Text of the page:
Lancs lecturers to strike for 40 per cent of teaching time in the next two months

The strikes are set to take place over 18 days throughout February and March

Lancaster lecturers who are members of the University and College Union (UCU) will go on strike for 18 days throughout February and March.

There are 20 working days in February and 23 in march, meaning 18 days of strike action make up 41 per cent of the total teaching time.

The UCU stated on Twitter that every university in the UK will be participating in the strikes, posting, “every single UK University will be shut down with 18 days of strike action across February and March”.

Exact dates will be shared “in the coming days”.

The announcement explains the strikes will be taking place due to “disputes over pay, conditions and attacks on pensions”.

The decision was made “by the union’s higher education committee (HEC)”. The union said: “The committee also agreed to re-ballot staff at all 150 universities to renew UCU’s mandate and allow the union to call action well into 2023, including a marking and assessment boycott from April, unless the disputes are settled. ”

The union has responded that “the clock is ticking” for university bosses who wish to “avoid widespread disruption this year”.

The demands include a “meaningful pay rise” to combat the cost-of-living crisis, and they act to “end the use of insecure contracts”. Following last year’s pension cuts, many UCU members faced a 35 per cent loss, thus the UCU demands that “employers revoke cuts and restore benefits”.

Offers made to the UCU include a three per cent pay rise from employers, and a pay offer “worth between four per cent and five per cent” from The Universities and Colleges Employers Association (UCEA). However, the UCU stated that these offers were “not enough”.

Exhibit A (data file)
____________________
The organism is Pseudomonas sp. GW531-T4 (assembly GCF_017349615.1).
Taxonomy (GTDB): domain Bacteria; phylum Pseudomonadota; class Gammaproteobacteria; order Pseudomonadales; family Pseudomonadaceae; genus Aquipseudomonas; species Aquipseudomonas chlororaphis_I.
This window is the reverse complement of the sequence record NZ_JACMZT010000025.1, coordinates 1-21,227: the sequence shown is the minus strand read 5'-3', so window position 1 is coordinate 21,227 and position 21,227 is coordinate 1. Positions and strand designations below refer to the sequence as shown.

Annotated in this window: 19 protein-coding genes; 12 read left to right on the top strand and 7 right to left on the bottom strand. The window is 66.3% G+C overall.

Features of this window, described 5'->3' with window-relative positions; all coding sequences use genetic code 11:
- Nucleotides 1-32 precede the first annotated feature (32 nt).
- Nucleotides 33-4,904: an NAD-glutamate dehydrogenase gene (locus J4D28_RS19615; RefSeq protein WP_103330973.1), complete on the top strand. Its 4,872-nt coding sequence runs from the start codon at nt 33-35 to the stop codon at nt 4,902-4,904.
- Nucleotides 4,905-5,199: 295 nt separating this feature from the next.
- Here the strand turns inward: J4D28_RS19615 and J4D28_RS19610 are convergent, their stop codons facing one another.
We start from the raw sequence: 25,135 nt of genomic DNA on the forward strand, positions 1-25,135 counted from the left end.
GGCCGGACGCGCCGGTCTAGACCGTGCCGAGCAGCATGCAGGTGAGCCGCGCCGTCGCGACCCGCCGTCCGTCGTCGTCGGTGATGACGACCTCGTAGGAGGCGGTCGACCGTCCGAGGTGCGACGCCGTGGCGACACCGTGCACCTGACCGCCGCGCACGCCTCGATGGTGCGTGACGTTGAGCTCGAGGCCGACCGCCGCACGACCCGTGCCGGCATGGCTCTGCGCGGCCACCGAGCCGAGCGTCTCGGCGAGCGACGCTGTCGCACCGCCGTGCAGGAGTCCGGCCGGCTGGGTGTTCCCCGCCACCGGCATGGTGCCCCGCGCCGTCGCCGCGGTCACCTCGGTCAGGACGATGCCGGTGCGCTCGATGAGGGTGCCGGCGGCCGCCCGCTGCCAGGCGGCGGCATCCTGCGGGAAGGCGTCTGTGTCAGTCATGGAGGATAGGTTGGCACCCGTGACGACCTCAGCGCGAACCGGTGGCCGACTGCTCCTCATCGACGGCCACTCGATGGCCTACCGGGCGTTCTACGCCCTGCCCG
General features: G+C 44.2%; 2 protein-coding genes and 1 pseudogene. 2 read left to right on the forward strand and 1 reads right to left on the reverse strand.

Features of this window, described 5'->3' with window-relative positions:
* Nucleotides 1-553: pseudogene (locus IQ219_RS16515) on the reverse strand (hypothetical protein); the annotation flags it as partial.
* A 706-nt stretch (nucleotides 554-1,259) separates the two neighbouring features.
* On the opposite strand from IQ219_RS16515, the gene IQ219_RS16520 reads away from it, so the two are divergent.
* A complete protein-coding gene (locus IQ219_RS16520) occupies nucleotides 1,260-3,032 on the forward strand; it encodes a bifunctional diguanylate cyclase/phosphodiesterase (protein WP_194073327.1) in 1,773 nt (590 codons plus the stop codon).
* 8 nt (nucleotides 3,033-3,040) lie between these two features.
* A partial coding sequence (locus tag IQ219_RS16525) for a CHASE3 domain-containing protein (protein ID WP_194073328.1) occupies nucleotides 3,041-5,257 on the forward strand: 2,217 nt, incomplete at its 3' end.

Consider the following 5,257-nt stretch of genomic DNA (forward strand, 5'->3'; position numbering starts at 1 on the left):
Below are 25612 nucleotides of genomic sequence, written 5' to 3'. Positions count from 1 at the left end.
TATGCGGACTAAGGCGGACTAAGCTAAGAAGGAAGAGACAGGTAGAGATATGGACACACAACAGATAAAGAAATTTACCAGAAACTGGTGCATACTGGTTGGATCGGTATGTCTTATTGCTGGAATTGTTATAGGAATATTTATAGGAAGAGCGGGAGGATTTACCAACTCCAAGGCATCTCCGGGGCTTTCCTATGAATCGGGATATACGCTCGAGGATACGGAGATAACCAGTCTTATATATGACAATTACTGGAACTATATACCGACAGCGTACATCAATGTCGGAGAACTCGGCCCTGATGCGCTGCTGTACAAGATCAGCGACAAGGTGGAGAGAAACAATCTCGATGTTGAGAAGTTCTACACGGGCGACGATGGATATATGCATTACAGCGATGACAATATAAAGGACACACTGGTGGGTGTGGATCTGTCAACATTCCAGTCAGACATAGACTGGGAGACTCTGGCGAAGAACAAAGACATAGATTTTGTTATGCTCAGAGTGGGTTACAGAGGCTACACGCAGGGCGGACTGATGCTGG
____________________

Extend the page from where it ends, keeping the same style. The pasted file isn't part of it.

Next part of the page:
The union claims that many members’ pay has “fallen by 25 per cent since 2009”, arguing that vice chancellors “refuse to invest in staff”, meaning “staff have been left with no other option but to fight back. Vice chancellors have been given countless opportunities to address failing pay, insecure employment, equality pay gaps and pension cuts”.

The union maintains that although its action is labelled “unprecedented”, it is a “direct consequence” of the “repeated attacks on staff by vice chancellors”. It believes that “staff have been left with no other option”.

In response to a tweet by Metro which said “more than 70,000 staff” will be participating in the strike, UCU responded: “We will shut down higher education unless our needs are met”.

UCU General Secretary, Jo Grady, said: “Today our union came together to back an unprecedented programme of escalating strike action. The clock is now ticking for the sector to produce a deal or be hit with widespread disruption.

“University staff dedicate their lives to education and they want to get back to work, but that will only happen if university vice-chancellors use the vast wealth of the sector to address over a decade of falling pay, rampant insecure employment practices and devastating pension cuts. The choice is theirs.”

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